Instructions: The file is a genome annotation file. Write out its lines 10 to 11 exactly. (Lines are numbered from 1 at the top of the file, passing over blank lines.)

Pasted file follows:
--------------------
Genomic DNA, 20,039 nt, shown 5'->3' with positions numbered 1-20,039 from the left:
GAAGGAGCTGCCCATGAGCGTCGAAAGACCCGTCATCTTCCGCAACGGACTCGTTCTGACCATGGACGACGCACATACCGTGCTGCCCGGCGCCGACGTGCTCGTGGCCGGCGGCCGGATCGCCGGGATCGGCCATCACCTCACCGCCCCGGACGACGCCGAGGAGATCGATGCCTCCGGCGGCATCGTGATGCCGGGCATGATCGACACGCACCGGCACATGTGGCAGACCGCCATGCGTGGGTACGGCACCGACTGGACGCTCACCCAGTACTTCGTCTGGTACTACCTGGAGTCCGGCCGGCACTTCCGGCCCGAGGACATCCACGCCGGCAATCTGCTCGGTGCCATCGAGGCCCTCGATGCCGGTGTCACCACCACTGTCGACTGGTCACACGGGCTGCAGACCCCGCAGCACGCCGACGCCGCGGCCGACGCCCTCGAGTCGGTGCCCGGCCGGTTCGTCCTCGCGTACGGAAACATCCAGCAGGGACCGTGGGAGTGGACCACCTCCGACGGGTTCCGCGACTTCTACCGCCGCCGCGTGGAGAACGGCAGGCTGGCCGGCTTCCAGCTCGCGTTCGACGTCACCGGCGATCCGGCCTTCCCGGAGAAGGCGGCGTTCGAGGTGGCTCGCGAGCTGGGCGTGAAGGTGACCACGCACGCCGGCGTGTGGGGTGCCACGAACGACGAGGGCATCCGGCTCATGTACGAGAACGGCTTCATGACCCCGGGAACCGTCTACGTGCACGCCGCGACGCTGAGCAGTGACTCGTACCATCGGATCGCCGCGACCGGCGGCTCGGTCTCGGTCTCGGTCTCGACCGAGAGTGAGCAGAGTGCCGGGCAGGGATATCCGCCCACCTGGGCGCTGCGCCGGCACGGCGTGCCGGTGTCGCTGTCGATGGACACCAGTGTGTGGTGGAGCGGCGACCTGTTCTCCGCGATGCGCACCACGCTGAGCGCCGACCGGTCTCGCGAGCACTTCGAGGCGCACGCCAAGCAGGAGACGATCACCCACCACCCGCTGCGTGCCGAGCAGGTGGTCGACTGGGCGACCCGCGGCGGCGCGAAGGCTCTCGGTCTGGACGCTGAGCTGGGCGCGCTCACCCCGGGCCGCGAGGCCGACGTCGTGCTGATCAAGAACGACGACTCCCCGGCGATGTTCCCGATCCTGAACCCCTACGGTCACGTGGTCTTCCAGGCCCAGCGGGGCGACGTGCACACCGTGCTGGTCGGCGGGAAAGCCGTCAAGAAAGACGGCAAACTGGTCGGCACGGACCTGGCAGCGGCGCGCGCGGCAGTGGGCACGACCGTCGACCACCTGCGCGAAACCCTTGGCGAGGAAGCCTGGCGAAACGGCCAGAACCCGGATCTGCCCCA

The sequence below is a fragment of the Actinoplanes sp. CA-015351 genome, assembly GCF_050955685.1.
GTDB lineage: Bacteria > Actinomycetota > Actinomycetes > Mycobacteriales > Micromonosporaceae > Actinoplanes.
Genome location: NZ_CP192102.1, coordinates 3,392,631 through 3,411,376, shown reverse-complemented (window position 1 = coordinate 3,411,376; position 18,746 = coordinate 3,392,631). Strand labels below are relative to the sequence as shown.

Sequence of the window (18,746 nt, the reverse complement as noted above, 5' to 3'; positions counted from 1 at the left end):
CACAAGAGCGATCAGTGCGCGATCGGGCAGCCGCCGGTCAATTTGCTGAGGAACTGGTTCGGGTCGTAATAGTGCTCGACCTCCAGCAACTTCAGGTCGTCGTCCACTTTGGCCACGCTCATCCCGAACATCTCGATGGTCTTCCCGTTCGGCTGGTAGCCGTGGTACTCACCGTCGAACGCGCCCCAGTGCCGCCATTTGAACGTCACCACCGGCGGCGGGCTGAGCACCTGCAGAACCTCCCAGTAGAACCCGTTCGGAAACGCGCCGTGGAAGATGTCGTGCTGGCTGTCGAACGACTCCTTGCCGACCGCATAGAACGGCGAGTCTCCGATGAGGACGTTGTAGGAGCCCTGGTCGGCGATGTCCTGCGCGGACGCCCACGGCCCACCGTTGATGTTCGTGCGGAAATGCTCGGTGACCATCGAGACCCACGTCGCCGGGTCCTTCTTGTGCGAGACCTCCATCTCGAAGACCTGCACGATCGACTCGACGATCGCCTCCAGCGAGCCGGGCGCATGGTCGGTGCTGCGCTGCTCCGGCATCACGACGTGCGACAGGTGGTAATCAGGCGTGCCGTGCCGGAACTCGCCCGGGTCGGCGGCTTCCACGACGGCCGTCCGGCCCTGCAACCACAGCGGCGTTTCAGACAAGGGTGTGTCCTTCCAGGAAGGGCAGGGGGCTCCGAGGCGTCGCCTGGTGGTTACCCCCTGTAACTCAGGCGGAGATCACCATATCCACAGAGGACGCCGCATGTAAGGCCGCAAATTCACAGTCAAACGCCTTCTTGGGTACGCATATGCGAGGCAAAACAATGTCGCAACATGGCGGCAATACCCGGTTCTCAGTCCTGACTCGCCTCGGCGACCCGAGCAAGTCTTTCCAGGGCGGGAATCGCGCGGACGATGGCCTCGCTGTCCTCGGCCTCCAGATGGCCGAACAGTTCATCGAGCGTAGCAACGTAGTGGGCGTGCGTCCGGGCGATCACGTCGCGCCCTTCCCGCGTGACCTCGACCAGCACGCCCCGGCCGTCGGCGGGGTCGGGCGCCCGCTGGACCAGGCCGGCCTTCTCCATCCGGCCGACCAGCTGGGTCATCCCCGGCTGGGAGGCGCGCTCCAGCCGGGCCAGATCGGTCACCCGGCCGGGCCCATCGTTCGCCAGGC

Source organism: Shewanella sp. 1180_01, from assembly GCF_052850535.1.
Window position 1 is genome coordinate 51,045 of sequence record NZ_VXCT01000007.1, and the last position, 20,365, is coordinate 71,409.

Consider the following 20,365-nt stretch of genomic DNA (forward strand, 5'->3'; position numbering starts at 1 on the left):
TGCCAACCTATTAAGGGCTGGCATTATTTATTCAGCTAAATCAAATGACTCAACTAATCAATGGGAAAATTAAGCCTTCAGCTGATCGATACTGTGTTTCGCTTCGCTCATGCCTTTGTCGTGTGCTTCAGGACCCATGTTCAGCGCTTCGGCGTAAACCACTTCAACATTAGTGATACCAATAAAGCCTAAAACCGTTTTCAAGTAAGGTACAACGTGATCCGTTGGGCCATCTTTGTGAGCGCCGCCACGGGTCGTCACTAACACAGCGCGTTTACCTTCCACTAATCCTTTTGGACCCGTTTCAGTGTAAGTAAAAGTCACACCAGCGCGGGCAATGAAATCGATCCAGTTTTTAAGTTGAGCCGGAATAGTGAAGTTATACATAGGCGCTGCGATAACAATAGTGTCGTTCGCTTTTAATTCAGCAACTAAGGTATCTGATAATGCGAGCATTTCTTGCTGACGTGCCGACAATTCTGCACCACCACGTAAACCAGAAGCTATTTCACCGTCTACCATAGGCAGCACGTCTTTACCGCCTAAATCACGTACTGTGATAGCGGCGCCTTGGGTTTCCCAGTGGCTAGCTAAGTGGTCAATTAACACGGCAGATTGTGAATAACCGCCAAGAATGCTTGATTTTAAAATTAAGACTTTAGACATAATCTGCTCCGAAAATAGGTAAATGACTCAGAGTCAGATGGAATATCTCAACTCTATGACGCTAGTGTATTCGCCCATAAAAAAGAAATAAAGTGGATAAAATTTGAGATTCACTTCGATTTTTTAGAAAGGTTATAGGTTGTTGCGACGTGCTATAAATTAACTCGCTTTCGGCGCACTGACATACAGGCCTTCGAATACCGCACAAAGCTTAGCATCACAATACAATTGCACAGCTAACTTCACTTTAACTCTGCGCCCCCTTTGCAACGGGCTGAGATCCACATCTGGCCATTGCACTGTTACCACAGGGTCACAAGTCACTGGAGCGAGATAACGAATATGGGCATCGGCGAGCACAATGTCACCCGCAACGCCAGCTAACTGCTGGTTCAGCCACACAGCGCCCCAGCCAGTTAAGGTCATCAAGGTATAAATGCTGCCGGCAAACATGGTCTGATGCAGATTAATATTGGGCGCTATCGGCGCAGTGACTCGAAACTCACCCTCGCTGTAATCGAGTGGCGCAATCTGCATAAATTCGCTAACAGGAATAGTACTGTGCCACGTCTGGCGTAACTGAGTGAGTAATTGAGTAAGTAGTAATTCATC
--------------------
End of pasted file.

Consider the following 20,365-nt stretch of genomic DNA (forward strand, 5'->3'; position numbering starts at 1 on the left):
TGCCAACCTATTAAGGGCTGGCATTATTTATTCAGCTAAATCAAATGACTCAACTAATCAATGGGAAAATTAAGCCTTCAGCTGATCGATACTGTGTTTCGCTTCGCTCATGCCTTTGTCGTGTGCTTCAGGACCCATGTTCAGCGCTTCGGCGTAAACCACTTCAACATTAGTGATACCAATAAAGCCTAAAACCGTTTTCAAGTAAGGTACAACGTGATCCGTTGGGCCATCTTTGTGAGCGCCGCCACGGGTCGTCACTAACACAGCGCGTTTACCTTCCACTAATCCTTTTGGACCCGTTTCAGTGTAAGTAAAAGTCACACCAGCGCGGGCAATGAAATCGATCCAGTTTTTAAGTTGAGCCGGAATAGTGAAGTTATACATAGGCGCTGCGATAACAATAGTGTCGTTCGCTTTTAATTCAGCAACTAAGGTATCTGATAATGCGAGCATTTCTTGCTGACGTGCCGACAATTCTGCACCACCACGTAAACCAGAAGCTATTTCACCGTCTACCATAGGCAGCACGTCTTTACCGCCTAAATCACGTACTGTGATAGCGGCGCCTTGGGTTTCCCAGTGGCTAGCTAAGTGGTCAATTAACACGGCAGATTGTGAATAACCGCCAAGAATGCTTGATTTTAAAATTAAGACTTTAGACATAATCTGCTCCGAAAATAGGTAAATGACTCAGAGTCAGATGGAATATCTCAACTCTATGACGCTAGTGTATTCGCCCATAAAAAAGAAATAAAGTGGATAAAATTTGAGATTCACTTCGATTTTTTAGAAAGGTTATAGGTTGTTGCGACGTGCTATAAATTAACTCGCTTTCGGCGCACTGACATACAGGCCTTCGAATACCGCACAAAGCTTAGCATCACAATACAATTGCACAGCTAACTTCACTTTAACTCTGCGCCCCCTTTGCAACGGGCTGAGATCCACATCTGGCCATTGCACTGTTACCACAGGGTCACAAGTCACTGGAGCGAGATAACGAATATGGGCATCGGCGAGCACAATGTCACCCGCAACGCCAGCTAACTGCTGGTTCAGCCACACAGCGCCCCAGCCAGTTAAGGTCATCAAGGTATAAATGCTGCCGGCAAACATGGTCTGATGCAGATTAATATTGGGCGCTATCGGCGCAGTGACTCGAAACTCACCCTCGCTGTAATCGAGTGGCGCAATCTGCATAAATTCGCTAACAGGAATAGTACTGTGCCACGTCTGGCGTAACTGAGTGAGTAATTGAGTAAGTAGTAATTCATC